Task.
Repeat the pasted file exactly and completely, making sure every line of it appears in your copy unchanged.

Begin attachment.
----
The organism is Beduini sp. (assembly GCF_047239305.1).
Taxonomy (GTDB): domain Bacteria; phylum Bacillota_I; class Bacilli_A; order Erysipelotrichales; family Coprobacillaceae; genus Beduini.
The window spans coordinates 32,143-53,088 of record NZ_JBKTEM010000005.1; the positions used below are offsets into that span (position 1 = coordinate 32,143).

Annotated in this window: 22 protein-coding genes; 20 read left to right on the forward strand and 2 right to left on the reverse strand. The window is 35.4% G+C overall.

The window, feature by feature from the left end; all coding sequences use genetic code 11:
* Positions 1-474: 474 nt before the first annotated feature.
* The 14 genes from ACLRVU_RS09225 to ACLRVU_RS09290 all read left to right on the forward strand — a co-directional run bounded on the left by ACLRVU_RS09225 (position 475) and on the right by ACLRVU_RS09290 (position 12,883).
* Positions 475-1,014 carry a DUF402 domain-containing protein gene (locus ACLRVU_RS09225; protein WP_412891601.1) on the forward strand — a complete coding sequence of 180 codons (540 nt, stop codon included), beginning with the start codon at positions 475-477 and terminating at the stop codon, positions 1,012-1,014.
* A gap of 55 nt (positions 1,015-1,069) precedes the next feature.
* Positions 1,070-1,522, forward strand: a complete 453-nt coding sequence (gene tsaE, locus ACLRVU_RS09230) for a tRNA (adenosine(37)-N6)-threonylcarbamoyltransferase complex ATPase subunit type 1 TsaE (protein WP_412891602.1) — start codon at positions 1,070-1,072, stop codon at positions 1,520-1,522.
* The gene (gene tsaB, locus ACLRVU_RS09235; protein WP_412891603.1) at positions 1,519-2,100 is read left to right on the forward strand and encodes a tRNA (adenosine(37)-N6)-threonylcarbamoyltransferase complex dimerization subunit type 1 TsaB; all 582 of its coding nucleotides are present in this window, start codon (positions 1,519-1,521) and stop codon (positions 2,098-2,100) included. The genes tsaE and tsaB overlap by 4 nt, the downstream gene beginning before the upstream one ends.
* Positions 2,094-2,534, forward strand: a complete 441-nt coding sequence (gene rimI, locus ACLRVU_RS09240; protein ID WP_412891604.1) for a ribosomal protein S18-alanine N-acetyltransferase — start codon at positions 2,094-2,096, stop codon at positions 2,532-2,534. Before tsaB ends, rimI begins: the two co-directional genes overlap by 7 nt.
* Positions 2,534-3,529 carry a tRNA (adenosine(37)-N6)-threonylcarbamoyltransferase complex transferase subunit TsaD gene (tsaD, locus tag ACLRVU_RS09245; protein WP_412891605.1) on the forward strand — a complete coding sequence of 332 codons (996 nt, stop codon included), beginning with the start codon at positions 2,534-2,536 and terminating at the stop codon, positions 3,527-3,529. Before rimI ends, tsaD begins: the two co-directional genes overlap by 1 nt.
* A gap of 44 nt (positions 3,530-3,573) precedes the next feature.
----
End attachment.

The organism is Beduini sp. (assembly GCF_047239305.1).
Taxonomy (GTDB): domain Bacteria; phylum Bacillota_I; class Bacilli_A; order Erysipelotrichales; family Coprobacillaceae; genus Beduini.
The window spans coordinates 32,143-53,088 of record NZ_JBKTEM010000005.1; the positions used below are offsets into that span (position 1 = coordinate 32,143).

Annotated in this window: 22 protein-coding genes; 20 read left to right on the forward strand and 2 right to left on the reverse strand. The window is 35.4% G+C overall.

The window, feature by feature from the left end; all coding sequences use genetic code 11:
* Positions 1-474: 474 nt before the first annotated feature.
* The 14 genes from ACLRVU_RS09225 to ACLRVU_RS09290 all read left to right on the forward strand — a co-directional run bounded on the left by ACLRVU_RS09225 (position 475) and on the right by ACLRVU_RS09290 (position 12,883).
* Positions 475-1,014 carry a DUF402 domain-containing protein gene (locus ACLRVU_RS09225; protein WP_412891601.1) on the forward strand — a complete coding sequence of 180 codons (540 nt, stop codon included), beginning with the start codon at positions 475-477 and terminating at the stop codon, positions 1,012-1,014.
* A gap of 55 nt (positions 1,015-1,069) precedes the next feature.
* Positions 1,070-1,522, forward strand: a complete 453-nt coding sequence (gene tsaE, locus ACLRVU_RS09230) for a tRNA (adenosine(37)-N6)-threonylcarbamoyltransferase complex ATPase subunit type 1 TsaE (protein WP_412891602.1) — start codon at positions 1,070-1,072, stop codon at positions 1,520-1,522.
* The gene (gene tsaB, locus ACLRVU_RS09235; protein WP_412891603.1) at positions 1,519-2,100 is read left to right on the forward strand and encodes a tRNA (adenosine(37)-N6)-threonylcarbamoyltransferase complex dimerization subunit type 1 TsaB; all 582 of its coding nucleotides are present in this window, start codon (positions 1,519-1,521) and stop codon (positions 2,098-2,100) included. The genes tsaE and tsaB overlap by 4 nt, the downstream gene beginning before the upstream one ends.
* Positions 2,094-2,534, forward strand: a complete 441-nt coding sequence (gene rimI, locus ACLRVU_RS09240; protein ID WP_412891604.1) for a ribosomal protein S18-alanine N-acetyltransferase — start codon at positions 2,094-2,096, stop codon at positions 2,532-2,534. Before tsaB ends, rimI begins: the two co-directional genes overlap by 7 nt.
* Positions 2,534-3,529 carry a tRNA (adenosine(37)-N6)-threonylcarbamoyltransferase complex transferase subunit TsaD gene (tsaD, locus tag ACLRVU_RS09245; protein WP_412891605.1) on the forward strand — a complete coding sequence of 332 codons (996 nt, stop codon included), beginning with the start codon at positions 2,534-2,536 and terminating at the stop codon, positions 3,527-3,529. Before rimI ends, tsaD begins: the two co-directional genes overlap by 1 nt.
* A gap of 44 nt (positions 3,530-3,573) precedes the next feature.